If you missed my last blog post on job search strategies and resume formatting you can find it here: http://www.goodesolutions.com/eileens-blog/job-search-strategies-part-11
Today I’ll focus more on working with a Recruiter and networking.
Resume submittal is the first step but followup is even more critical. Corporate recruiters are very busy but a well versed phone call can cause your resume to rise in the pile. One phone call isn’t pestering, it shows persistence and I’m amazed how few folks are willing to call into companies to perform this simple task.
Step away from your computer and get out! “Network to find work” is a good motto to keep in mind. Attend professional meetings in your industry or go to chamber meetings as a guest of a colleague. Look for meetups in your industry and try them on for size. Meetups are subject matter interest groups that form online and meet in person weekly or monthly. Meetups are national so do a search in your town. Here’s a sample meetup for a Project Manager group in Madison WI: http://projectmgmt.meetup.com/
Find local consulting groups. They can be a terrific way to network with a variety of professionals. Consulting groups attract folks in transition. These same people are willing to help you in your job search. For example, MABC Madison Area Business Consultants www.madisonconsultants.com meets monthly and has a very low cost of entry at $20 per year. Have your 30 second elevator speech ready to go for these types of meetings. Practice at home in front of a mirror or rehearse with your spouse/SO before you attend any networking meeting.
Work pro bono. Job searching takes time but you also need a break and some positive feedback. Volunteering with key industry organizations or non-profits can be a great way to let more folks know that you’re in the job market. Doing volunteer work for others always pays big dividends later and you feel good doing it! Don’t be afraid to let people help you, you just need to ask.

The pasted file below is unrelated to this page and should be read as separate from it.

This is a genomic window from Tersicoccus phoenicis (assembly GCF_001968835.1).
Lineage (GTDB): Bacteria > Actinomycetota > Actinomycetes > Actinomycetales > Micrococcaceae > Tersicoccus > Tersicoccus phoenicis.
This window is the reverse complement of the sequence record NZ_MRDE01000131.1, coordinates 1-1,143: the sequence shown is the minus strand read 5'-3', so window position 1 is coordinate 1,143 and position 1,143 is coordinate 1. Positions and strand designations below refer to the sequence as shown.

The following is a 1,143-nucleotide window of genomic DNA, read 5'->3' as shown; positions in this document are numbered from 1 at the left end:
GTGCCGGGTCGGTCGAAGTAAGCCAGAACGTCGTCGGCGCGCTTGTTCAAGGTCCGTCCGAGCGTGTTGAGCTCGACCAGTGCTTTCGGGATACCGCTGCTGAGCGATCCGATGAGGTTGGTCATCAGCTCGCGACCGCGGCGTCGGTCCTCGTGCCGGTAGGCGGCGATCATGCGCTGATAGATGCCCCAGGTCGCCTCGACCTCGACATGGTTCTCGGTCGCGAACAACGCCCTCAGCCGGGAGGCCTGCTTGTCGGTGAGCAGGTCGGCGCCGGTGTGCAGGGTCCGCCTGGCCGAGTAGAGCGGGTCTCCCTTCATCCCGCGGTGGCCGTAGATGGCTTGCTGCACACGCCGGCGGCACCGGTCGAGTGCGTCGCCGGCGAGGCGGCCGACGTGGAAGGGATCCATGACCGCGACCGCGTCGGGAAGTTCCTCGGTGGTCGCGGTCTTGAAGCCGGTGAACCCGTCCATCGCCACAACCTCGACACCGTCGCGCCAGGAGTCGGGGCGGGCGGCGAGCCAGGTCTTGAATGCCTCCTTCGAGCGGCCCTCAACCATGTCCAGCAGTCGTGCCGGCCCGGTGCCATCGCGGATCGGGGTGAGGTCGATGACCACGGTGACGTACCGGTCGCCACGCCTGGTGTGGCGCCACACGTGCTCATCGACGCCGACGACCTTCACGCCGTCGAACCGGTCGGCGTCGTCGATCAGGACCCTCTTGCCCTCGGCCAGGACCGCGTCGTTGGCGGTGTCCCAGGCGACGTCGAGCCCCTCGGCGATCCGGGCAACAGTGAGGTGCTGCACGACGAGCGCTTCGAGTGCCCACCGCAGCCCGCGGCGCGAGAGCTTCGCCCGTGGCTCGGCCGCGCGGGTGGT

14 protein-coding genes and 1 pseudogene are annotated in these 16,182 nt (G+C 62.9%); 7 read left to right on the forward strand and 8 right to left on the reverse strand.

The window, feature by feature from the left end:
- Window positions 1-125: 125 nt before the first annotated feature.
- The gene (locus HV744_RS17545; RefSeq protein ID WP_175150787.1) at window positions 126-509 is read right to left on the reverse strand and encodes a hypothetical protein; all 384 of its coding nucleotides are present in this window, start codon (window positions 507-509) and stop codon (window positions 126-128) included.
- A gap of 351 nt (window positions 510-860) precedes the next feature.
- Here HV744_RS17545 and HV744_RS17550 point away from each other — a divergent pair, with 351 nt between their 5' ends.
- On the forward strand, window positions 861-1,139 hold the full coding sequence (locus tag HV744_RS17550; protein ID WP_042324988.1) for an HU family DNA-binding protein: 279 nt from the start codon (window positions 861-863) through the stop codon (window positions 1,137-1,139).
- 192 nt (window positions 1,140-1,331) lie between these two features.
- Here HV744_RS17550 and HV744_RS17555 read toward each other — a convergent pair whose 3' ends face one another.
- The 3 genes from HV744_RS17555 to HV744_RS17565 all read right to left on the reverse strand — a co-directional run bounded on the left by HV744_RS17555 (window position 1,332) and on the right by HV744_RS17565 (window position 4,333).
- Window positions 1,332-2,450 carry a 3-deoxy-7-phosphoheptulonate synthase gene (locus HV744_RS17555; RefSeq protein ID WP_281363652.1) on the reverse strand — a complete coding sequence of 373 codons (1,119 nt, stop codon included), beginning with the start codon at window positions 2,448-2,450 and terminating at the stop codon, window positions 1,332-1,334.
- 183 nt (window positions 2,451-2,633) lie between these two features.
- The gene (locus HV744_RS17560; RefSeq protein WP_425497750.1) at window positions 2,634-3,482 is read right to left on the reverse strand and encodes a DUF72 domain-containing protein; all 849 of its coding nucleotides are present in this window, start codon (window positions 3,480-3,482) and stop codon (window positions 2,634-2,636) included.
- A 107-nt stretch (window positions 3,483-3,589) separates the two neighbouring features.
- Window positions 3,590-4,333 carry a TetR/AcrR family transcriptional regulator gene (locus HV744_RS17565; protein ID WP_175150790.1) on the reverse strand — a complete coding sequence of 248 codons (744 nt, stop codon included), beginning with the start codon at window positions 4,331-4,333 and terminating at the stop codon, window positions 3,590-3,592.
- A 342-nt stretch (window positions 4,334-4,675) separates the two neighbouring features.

Now I’ll focus on working with recruiters which is my area of specialty. Recruiter or no recruiter? Do you have good connections to Hiring Managers, a deep professional network and the drive for this important task? You may not need a recruiter. A good recruiter is a connector that gets candidates talking to key decision makers/hiring managers. Getting traction for your resume at a large company can be difficult. I’m able to help my candidates navigate and make sure your resume gets the Hiring Manager’s attention rather than sitting in the “inbox” unnoticed.
Smaller companies without a recruiting staff depend on 3rd party recruiters (like me) for key searches, hiring bursts or confidential hiring needs. If you decide to work with a recruiter
(no more than two max) make sure you keep track of your job submittal history using Excel or another tool. Avoid double submittals of your resume to the same company by being honest and forthright about where your resume is submitted. You're in a partnership for your next dream job.
As a recruiter, I offer suggestions on resume formatting and cover letter submittals.
I help you prep for an interview since I know the company’s culture and organizational style. I work as a liaison between you and the Hiring Manager and facilitate the recruiting process efficiently. I can help you network and make connections to other influential people in the community leading to jobs that aren’t advertised. Practice one or all of the above tips and your success rate with job searching will be greatly improved. The key is to cast a wide but targeted net when you’re in job search mode. Remember it’s a numbers game, happy job searching!